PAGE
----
Thursday, April 26, 2012

Celebrate Social Class Diversity

Will Barratt, Ph.D.

Department of Educational Leadership
Indiana State University

Celebrating social class diversity brings us face to face across the divide of our differences.

In the US we celebrate lots of things.  Summer brings an array of nationality and ethnicity festivals and different cities, towns, and neighborhoods vie for the best festival of its type.  These festivals reinforce national and ethnic identity, introduce guests to important cultural practices, and, if it is a great festival, introduce everyone to important foods.  These celebrations bring us face-to-face across the divide of our differences. 

Are there social class celebrations that bring us together?

When my wife and I were doctoral students at The University of Iowa we lived outside the small farming town of Wellman, Iowa.  Our neighbors, Gordon and Lois Schlaubaugh and their sons, took us to the 1980 4th of July celebration in town.  The celebration featured all of what you would expect, singing the national anthem, a prayer for the hostages in the embassy in Iran, 4H and FFA exhibits, baked goods, local cookbooks for sale, and great homemade food.  There was a tractor pull which was a serious event in Wellman.  Each family cheered for their tractor brand, red or green, reinforcing their brand loyalty. 

I would argue that this 4th of July event was also a social class celebration, and the Schlaubaughs’ invitation was a welcoming hand of friendship extended across the divide.  Iowa doctoral students and an Iowa Mennonite farm family experienced a moment together.  I don’t know if it was their Mennonite generosity that moved them to invite us, but even now I recall that shared moment.  In their on-going generosity and welcoming hospitality we went out to dinner in towns near-by, we went out for ice cream, and we spent time in their home.  We tried to reciprocate, we brought them things we picked up when the spent the summer in Salzburg, Austria, we sent their kids post cards whenever we travelled, we had a dinner party for the neighborhood, and we pitched in when there was work to be done, like making apple cider with their antique steam powered cider press.  We continue to exchange holiday cards, and we see each other occasionally.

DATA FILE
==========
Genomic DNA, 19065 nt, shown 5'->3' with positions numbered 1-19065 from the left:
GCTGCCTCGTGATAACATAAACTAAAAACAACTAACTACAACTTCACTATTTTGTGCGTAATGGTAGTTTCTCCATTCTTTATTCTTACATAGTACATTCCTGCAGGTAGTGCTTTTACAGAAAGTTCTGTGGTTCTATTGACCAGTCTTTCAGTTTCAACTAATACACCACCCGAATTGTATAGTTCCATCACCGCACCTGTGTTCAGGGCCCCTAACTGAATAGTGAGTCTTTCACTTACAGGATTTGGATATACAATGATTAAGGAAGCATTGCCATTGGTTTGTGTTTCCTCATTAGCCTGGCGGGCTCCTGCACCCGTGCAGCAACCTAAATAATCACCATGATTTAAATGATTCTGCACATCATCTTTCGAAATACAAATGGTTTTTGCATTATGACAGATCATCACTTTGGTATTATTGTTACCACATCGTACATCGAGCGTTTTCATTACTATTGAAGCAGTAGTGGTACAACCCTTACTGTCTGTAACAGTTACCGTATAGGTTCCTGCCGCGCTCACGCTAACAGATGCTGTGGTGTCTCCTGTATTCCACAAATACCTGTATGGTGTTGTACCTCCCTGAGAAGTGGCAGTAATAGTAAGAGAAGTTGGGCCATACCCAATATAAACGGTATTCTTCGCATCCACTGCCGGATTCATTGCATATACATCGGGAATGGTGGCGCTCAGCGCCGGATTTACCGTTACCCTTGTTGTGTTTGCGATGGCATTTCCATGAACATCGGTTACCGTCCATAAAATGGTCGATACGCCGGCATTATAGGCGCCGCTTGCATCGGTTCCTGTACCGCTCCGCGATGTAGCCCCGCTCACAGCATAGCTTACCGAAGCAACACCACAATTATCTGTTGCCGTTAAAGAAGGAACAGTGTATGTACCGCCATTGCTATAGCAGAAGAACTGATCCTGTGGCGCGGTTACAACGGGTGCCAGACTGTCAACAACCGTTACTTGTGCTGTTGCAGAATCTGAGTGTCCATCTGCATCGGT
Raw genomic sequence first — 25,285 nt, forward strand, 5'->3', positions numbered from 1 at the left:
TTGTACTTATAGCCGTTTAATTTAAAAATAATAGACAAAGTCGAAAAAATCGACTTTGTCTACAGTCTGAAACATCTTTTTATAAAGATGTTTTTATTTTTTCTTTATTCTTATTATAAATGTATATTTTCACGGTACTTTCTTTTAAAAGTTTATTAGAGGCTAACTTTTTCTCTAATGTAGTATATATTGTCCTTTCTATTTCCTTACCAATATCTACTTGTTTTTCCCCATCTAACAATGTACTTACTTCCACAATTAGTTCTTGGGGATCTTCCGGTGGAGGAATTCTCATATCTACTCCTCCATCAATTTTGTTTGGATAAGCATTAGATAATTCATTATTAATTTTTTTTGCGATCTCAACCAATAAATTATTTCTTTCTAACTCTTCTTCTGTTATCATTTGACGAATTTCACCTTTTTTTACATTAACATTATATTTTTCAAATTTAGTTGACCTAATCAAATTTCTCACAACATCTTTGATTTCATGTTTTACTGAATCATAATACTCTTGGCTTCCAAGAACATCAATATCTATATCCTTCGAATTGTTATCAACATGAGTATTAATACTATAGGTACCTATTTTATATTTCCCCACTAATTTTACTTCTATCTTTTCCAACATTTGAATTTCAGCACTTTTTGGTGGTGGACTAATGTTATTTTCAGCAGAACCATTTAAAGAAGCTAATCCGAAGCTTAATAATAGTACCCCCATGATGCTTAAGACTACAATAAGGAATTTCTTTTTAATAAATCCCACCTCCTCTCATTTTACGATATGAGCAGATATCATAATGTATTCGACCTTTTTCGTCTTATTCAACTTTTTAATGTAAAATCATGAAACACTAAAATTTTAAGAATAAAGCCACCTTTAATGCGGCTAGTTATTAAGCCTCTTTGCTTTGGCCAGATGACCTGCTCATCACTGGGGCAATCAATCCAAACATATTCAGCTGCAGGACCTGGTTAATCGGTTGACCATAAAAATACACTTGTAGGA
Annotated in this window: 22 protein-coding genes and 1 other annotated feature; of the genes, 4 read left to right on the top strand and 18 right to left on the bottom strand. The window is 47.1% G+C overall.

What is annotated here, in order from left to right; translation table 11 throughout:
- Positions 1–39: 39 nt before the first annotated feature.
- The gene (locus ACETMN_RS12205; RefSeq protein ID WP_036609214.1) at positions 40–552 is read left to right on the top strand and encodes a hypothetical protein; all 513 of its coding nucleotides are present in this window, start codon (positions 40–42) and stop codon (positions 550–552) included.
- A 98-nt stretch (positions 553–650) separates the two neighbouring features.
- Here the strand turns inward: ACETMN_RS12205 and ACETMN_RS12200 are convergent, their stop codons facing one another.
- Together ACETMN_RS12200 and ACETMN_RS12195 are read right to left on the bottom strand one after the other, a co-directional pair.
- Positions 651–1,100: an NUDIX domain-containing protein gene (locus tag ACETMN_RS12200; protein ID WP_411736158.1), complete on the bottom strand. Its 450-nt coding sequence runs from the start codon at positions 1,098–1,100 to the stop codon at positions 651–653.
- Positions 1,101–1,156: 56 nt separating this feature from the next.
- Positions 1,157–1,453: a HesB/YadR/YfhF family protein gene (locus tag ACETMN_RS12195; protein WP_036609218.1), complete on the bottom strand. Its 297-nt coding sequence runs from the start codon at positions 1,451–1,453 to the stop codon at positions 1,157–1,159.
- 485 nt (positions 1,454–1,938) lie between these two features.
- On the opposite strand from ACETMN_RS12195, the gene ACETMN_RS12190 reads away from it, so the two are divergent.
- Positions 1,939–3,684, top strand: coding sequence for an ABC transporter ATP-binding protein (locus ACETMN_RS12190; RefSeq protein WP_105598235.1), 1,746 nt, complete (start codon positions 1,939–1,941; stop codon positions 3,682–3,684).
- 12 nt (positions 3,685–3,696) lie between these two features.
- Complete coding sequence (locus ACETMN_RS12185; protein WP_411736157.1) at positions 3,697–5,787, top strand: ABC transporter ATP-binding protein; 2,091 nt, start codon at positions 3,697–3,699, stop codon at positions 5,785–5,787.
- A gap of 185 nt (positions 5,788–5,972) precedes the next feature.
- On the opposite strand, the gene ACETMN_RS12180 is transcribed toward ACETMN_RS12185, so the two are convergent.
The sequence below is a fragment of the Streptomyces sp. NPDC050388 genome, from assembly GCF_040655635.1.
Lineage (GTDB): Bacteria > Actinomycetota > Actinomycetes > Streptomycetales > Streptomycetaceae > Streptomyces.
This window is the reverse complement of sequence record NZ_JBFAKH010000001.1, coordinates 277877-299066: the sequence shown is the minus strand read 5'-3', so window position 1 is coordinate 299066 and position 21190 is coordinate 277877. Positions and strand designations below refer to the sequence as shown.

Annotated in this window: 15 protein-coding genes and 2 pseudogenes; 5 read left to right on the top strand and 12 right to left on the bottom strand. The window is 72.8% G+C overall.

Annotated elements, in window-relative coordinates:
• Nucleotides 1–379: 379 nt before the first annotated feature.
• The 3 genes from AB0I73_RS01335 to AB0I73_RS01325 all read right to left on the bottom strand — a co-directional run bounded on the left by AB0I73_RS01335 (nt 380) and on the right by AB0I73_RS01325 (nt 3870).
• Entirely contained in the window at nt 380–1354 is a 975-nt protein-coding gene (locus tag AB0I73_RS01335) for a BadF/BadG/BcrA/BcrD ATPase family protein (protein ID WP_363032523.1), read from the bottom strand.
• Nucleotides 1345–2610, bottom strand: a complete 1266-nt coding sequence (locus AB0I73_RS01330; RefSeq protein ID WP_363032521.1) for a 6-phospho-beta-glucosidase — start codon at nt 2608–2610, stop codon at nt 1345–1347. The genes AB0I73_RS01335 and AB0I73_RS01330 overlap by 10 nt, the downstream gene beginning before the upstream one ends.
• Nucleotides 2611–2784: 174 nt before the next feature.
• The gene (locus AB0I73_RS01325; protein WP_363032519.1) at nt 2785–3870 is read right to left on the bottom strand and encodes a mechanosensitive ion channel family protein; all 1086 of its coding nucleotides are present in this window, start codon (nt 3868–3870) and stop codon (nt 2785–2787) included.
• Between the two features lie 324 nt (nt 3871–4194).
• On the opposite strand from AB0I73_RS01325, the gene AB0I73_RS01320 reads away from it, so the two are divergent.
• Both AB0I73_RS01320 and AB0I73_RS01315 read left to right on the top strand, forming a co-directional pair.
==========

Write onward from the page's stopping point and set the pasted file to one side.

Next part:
What are social class celebrations?  I would suggest that almost every celebration has social class overtones.  The opera and ZZ Top concerts, demolition derby and Formula 1, dinner out, bowling, prom, and sporting events all have social class overtones.  All of these are social class celebrations of a sort. 

Invite someone who is not like you and welcome them to a celebration that is authentic to your social class of origin. 

Say “Yes” when you are invited to a celebration that is not authentic to your social class of origin or to your current felt social class.

Say “Yes” to welcoming others to your events.  We have all been unwelcomed somewhere and we know where that leads emotionally. 

To welcome someone means to make guests comfortable, to show guests the shared unspoken rules of the event, to comfort guests from too much conflict.  In being social class celebration host you may be surprised at what you learn about your own celebration.  I was placed at a celebration dinner table set with an array of flatware, glasses, and implements of feasting one evening, and I realized from watching my tablemates that they were uncomfortable with the table setting.  Remembering those times when I was confused I did what I could to make them comfortable.  We all had a great evening, bridging the social class table setting divided.

To be a guest in a social class celebration that is not authentic to your social class of origin means to be uncomfortable and to be a host means to be a guide and to make others comfortable. 

If social class is personal, if social class is like any other diversity, then bridging the gap needs to be personal.  It needs to start with you and me, and it needs to start today. 

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